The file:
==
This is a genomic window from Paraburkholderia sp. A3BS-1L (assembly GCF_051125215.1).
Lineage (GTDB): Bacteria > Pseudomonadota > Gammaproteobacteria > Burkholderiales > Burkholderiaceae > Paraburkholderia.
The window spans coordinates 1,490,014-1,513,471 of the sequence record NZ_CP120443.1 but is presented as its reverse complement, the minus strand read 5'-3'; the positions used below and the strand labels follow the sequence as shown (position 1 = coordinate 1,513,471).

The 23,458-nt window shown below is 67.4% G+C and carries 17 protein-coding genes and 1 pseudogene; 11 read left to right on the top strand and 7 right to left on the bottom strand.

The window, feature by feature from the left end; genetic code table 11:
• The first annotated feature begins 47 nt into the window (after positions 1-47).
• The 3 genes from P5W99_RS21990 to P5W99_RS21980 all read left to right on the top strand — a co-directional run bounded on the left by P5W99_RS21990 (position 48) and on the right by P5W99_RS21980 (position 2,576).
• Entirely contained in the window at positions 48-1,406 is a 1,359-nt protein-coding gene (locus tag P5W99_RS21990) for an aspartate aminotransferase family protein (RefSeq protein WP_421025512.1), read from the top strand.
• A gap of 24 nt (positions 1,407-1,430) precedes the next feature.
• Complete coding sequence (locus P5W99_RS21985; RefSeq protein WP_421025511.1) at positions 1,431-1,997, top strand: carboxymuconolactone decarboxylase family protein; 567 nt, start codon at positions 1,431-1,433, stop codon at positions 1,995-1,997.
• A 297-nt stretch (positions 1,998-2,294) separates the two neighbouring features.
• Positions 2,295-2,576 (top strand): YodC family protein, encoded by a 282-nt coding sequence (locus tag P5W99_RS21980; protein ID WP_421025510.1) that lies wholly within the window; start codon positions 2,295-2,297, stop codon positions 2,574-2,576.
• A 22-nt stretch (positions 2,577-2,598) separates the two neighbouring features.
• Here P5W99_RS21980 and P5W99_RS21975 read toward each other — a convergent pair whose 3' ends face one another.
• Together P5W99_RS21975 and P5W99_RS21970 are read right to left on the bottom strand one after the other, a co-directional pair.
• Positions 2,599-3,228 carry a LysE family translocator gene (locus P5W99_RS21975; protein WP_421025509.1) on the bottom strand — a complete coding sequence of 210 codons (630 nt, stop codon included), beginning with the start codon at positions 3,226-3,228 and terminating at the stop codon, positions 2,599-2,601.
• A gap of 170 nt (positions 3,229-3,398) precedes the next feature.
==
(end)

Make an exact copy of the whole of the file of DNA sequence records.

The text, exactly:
This is a genomic window from Paraburkholderia sp. A3BS-1L (assembly GCF_051125215.1).
Lineage (GTDB): Bacteria > Pseudomonadota > Gammaproteobacteria > Burkholderiales > Burkholderiaceae > Paraburkholderia.
The window spans coordinates 1,490,014-1,513,471 of the sequence record NZ_CP120443.1 but is presented as its reverse complement, the minus strand read 5'-3'; the positions used below and the strand labels follow the sequence as shown (position 1 = coordinate 1,513,471).

The 23,458-nt window shown below is 67.4% G+C and carries 17 protein-coding genes and 1 pseudogene; 11 read left to right on the top strand and 7 right to left on the bottom strand.

The window, feature by feature from the left end; genetic code table 11:
• The first annotated feature begins 47 nt into the window (after positions 1-47).
• The 3 genes from P5W99_RS21990 to P5W99_RS21980 all read left to right on the top strand — a co-directional run bounded on the left by P5W99_RS21990 (position 48) and on the right by P5W99_RS21980 (position 2,576).
• Entirely contained in the window at positions 48-1,406 is a 1,359-nt protein-coding gene (locus tag P5W99_RS21990) for an aspartate aminotransferase family protein (RefSeq protein WP_421025512.1), read from the top strand.
• A gap of 24 nt (positions 1,407-1,430) precedes the next feature.
• Complete coding sequence (locus P5W99_RS21985; RefSeq protein WP_421025511.1) at positions 1,431-1,997, top strand: carboxymuconolactone decarboxylase family protein; 567 nt, start codon at positions 1,431-1,433, stop codon at positions 1,995-1,997.
• A 297-nt stretch (positions 1,998-2,294) separates the two neighbouring features.
• Positions 2,295-2,576 (top strand): YodC family protein, encoded by a 282-nt coding sequence (locus tag P5W99_RS21980; protein ID WP_421025510.1) that lies wholly within the window; start codon positions 2,295-2,297, stop codon positions 2,574-2,576.
• A 22-nt stretch (positions 2,577-2,598) separates the two neighbouring features.
• Here P5W99_RS21980 and P5W99_RS21975 read toward each other — a convergent pair whose 3' ends face one another.
• Together P5W99_RS21975 and P5W99_RS21970 are read right to left on the bottom strand one after the other, a co-directional pair.
• Positions 2,599-3,228 carry a LysE family translocator gene (locus P5W99_RS21975; protein WP_421025509.1) on the bottom strand — a complete coding sequence of 210 codons (630 nt, stop codon included), beginning with the start codon at positions 3,226-3,228 and terminating at the stop codon, positions 2,599-2,601.
• A gap of 170 nt (positions 3,229-3,398) precedes the next feature.